Past the entrance into the first exhibition space, the first work visitors encounter at Towada Art Center is Ron Mueck’s enormous, striking four-meter statue of a woman. The effect is almost overwhelming, and the woman’s melancholic appearance is so realistic that it makes the gap between us and her gargantuan scale all the more unsettling. Her sightline is beyond our reach, as she gazes out the window, looking askance as though following some passerby. But in the constantly-shifting natural light, and in our movements around her, she presents many different aspects, inspiring us to imagine her life, as well as our own lives and deaths. Mueck’s woman is not just a sculpture as an object, but rather a presence for evoking backgrounds and stories.
Having gained global acclaim with his gigantic sculpture Boy, Mueck is known for his scrupulous recreations of delicate features of the human body− skin, wrinkles, bulging veins, individual strands of hair−but always with audacious changes in scale. His subjects have remained largely fictional since his early works.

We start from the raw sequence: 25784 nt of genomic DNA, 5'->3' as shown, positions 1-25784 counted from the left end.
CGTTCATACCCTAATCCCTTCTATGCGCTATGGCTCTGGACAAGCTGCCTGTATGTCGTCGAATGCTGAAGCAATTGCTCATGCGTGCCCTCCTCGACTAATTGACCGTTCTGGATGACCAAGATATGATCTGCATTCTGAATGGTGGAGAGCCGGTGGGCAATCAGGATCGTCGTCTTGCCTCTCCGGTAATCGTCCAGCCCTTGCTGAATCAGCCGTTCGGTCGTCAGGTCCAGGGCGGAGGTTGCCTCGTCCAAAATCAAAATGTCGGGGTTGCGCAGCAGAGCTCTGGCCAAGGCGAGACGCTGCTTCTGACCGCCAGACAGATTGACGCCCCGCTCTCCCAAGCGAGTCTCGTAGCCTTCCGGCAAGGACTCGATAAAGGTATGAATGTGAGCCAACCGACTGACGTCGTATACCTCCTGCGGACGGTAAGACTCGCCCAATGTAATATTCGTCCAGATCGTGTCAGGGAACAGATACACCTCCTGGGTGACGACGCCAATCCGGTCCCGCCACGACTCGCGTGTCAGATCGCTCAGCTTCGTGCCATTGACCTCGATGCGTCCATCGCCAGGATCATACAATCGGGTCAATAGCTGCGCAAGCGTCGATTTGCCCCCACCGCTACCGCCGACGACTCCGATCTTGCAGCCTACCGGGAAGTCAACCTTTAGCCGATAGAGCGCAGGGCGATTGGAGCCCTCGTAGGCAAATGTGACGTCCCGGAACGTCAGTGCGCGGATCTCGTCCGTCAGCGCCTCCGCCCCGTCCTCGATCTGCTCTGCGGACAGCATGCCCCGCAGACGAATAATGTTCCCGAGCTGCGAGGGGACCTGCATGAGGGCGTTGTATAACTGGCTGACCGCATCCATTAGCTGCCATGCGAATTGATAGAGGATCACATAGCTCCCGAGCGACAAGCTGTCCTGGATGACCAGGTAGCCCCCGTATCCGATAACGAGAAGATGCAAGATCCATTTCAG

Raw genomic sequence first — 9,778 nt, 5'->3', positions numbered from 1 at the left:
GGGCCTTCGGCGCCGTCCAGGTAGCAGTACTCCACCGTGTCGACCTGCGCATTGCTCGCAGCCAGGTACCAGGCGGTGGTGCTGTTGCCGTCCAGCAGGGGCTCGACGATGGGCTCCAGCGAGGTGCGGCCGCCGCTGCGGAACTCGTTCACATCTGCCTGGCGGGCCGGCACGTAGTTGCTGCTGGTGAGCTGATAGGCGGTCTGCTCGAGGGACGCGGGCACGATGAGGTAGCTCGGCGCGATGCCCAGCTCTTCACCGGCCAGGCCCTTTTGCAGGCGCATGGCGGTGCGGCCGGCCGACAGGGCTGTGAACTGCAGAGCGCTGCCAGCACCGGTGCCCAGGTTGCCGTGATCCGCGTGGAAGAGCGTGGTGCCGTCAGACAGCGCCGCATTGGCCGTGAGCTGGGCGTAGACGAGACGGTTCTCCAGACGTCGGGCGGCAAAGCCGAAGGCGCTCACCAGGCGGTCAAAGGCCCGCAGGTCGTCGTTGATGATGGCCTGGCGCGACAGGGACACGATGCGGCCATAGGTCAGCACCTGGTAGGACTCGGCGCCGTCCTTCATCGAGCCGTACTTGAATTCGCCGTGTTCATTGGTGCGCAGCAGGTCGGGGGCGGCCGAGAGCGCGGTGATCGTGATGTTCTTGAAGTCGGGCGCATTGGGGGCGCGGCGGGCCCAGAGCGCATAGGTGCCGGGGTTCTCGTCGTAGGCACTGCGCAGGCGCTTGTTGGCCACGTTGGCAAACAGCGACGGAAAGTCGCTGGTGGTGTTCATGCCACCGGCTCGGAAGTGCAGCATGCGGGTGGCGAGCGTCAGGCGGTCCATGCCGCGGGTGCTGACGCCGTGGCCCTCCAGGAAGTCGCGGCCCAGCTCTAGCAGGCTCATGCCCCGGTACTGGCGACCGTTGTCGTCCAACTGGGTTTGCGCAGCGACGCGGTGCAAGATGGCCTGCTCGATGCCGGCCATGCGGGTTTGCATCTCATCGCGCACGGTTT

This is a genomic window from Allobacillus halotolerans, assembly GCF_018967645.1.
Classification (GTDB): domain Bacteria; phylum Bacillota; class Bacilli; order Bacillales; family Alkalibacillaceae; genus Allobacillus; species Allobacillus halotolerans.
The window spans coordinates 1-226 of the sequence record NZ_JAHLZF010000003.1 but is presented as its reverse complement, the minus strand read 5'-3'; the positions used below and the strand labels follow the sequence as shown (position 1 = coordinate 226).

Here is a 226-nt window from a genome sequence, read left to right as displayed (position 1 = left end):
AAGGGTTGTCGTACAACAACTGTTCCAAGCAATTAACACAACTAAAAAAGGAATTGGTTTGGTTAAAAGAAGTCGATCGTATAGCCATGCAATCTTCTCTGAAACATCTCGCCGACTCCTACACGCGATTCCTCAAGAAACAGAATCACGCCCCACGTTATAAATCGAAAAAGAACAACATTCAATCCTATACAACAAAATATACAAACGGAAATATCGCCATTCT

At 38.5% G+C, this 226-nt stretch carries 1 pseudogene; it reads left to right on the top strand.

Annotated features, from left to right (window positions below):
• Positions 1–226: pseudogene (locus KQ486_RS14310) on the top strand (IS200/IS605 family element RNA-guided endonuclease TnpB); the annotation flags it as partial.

Photo: Oyamada Kuniya
Courtesy Anthony d’Offay, London
Born 1958 in Melbourne, Australia; lives and works in London, UK. After working in children’s television, motion picture special effects and advertising for many years, Mueck attracted a great deal of attention for his tiny and uncanny realistic sculpture Dead Dad, which he made to come to terms with his father’s death. He has had solo exhibitions at the National Gallery (London, 2003) and Fondation Cartier pour l’art contemporain (Paris, France, 2013), among many others, and his works are in the collections of numerous museums including the San Francisco Museum of Modern Art (US) and Modern Art Museum of Fort Worth (US).